Here’s where my “research” ahead of time might get me into trouble… once I started reading about this film, I went down a veritable rabbit hole of information, all leading to interesting facts and debates about this film. I know all about the various cuts. I know all about the actors and how they felt about Ridley Scott. I know how they felt about the final product (and I agree with Harrison Ford on a lot of it). I read the Wikipedia Cliff’s notes about the book and I think I got a good image of what the story was supposed to be… and am (as I usually am in this situation) profoundly disappointed in the departure from what I thought the story should have included from the book. But the debate of the versions… that intrigued me so much so that I felt like I had to see both the original 1982 theatrical release and the Scott Final Cut versions.

So… I did.

I get the debate now.

Short version of the long story: Blade Runners are bounty hunters for Androids called replicants. Replicants look like humans and are really only distinguishable by their lack of empathy (which can be measured by a VK machine – kind of like a lie detector). The replicants were banned from Earth long ago and are used on colonies for dangerous work. When they come back to Earth, they are “retired” or killed by a Blade Runner. In this case, Rick Deckard (Harrison Ford) is a retired Blade Runner who is enlisted to find 4 rogue replicants that have made their way back to Earth because the end of their service (about 4 years) is approaching and they want more time (read: longer life). His first stop is the manufacturer of these replicants who has an assistant (Rachael) we soon discover is also a replicant (with implanted memories), but doesn’t know it. Deckard leaves so he can find the first on his list – he finds and retires her while another replicant witnesses the retirement. Seeking revenge, the witness replicant tries to kill Deckard, but Rachael saves his life – after which he promises not to hunt her.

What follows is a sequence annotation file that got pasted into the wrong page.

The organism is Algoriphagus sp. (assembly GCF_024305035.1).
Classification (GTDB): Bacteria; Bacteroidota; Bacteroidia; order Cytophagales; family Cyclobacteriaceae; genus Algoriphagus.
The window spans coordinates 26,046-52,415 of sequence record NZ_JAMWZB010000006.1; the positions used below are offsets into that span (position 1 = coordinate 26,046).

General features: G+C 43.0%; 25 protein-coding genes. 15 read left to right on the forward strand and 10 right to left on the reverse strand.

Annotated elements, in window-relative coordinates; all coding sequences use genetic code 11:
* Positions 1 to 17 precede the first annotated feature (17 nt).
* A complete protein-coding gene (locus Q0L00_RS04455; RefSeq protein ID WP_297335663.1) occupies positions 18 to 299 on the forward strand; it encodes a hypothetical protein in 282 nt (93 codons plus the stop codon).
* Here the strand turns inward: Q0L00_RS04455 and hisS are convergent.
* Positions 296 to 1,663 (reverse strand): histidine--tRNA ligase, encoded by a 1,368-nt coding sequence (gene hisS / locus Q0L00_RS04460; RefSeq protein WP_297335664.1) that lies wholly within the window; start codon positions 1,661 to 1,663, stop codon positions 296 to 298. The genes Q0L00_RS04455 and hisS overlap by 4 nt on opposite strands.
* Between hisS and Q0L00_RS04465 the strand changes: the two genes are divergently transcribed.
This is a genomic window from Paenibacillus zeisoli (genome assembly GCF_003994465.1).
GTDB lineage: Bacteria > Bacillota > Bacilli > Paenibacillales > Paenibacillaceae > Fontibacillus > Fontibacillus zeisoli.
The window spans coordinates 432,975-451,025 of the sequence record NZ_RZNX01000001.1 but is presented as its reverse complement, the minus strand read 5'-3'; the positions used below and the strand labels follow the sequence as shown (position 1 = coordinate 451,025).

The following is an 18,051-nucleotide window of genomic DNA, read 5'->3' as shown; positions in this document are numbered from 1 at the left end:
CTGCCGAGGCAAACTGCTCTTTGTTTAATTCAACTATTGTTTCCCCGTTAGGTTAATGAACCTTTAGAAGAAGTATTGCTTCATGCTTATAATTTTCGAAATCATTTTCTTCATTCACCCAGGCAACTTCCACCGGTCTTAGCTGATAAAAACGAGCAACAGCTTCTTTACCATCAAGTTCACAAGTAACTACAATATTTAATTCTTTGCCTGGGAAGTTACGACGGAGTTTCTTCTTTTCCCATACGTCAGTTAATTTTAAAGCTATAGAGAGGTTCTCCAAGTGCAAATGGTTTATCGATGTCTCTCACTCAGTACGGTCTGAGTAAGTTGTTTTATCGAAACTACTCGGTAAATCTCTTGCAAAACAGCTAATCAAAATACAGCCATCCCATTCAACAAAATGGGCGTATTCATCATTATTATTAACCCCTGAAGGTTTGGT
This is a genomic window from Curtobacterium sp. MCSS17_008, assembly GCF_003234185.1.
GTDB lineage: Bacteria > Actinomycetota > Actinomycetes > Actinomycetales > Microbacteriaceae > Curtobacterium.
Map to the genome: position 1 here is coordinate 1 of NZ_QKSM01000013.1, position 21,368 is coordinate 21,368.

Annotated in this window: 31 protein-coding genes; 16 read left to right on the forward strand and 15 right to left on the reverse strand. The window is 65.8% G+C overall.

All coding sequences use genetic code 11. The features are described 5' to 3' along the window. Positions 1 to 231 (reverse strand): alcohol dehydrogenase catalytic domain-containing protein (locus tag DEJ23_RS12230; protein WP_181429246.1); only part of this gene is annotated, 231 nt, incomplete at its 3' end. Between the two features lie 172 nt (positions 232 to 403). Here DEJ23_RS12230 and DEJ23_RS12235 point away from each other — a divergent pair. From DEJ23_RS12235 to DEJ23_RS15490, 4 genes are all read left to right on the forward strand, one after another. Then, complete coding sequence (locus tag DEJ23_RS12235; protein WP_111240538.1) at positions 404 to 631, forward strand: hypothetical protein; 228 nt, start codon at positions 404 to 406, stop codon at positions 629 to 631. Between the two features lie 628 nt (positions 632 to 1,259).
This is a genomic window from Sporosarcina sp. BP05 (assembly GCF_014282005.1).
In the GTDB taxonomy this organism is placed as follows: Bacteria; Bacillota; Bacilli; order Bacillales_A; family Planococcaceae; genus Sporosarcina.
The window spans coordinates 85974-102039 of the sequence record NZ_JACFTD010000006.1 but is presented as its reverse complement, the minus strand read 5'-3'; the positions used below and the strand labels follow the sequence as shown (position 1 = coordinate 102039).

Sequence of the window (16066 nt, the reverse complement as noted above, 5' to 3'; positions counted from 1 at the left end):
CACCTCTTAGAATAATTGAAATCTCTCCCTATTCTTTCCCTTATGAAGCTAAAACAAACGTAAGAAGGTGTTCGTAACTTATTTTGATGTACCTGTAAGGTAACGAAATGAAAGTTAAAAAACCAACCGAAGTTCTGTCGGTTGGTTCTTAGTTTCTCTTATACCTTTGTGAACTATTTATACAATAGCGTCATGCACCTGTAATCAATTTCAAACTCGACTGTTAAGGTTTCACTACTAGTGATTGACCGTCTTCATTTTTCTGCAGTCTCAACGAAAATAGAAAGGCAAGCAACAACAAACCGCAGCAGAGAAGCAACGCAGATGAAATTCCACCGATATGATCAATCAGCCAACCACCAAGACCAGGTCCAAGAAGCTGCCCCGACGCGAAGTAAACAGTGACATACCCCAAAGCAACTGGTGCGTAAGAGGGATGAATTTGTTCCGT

Meanwhile, on the non-crowded side of town, the other two replicants (Roy and Pris) befriend a lonely bio-mechanical engineer named JK Sebastian who lives alone in a huge building, but is surrounded by these creepy Franken-Toys (I can’t believe I’ve used that phrase in two posts now…) – he says “I make my friends”. Sebastian is suffering from a degenerative condition that ages him faster than his years – which is important in how the replicants relate to him. The replicants talk Sebastian in to taking the leader (Roy) to the owner of their manufacturer (Tyrell) and, after realizing there is nothing even Tyrell can do to help them live longer, Roy confesses his sins and kills both Tyrell and Sebastian (by poking their eyes into their brains – a pretty graphic thing I chose not to watch). While Roy is away, Deckard finds Pris (the last replicant) and retires her. Roy arrives shortly after Pris is retired and the two fight until Deckard almost falls off a building – Roy saves him at the last minute, delivers a soliloquy and dies. I’m ending it there because there were two different endings.